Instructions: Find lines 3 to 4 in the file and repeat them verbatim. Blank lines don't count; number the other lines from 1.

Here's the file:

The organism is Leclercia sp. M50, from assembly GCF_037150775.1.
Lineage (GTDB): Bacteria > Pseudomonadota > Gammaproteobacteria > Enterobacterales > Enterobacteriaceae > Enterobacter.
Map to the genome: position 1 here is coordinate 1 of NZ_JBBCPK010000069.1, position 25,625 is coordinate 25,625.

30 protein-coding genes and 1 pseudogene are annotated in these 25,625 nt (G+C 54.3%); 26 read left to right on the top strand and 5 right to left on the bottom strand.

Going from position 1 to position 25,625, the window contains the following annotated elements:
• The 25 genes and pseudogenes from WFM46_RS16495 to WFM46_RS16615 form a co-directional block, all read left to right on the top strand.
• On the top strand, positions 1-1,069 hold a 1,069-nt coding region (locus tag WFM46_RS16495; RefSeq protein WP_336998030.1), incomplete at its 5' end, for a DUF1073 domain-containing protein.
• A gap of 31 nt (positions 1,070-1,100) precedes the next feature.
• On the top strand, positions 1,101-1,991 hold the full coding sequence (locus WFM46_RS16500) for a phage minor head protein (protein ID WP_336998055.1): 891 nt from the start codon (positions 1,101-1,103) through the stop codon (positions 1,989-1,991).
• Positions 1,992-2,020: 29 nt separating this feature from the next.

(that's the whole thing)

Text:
Map to the genome: position 1 here is coordinate 1 of NZ_JBBCPK010000069.1, position 25,625 is coordinate 25,625.

30 protein-coding genes and 1 pseudogene are annotated in these 25,625 nt (G+C 54.3%); 26 read left to right on the top strand and 5 right to left on the bottom strand.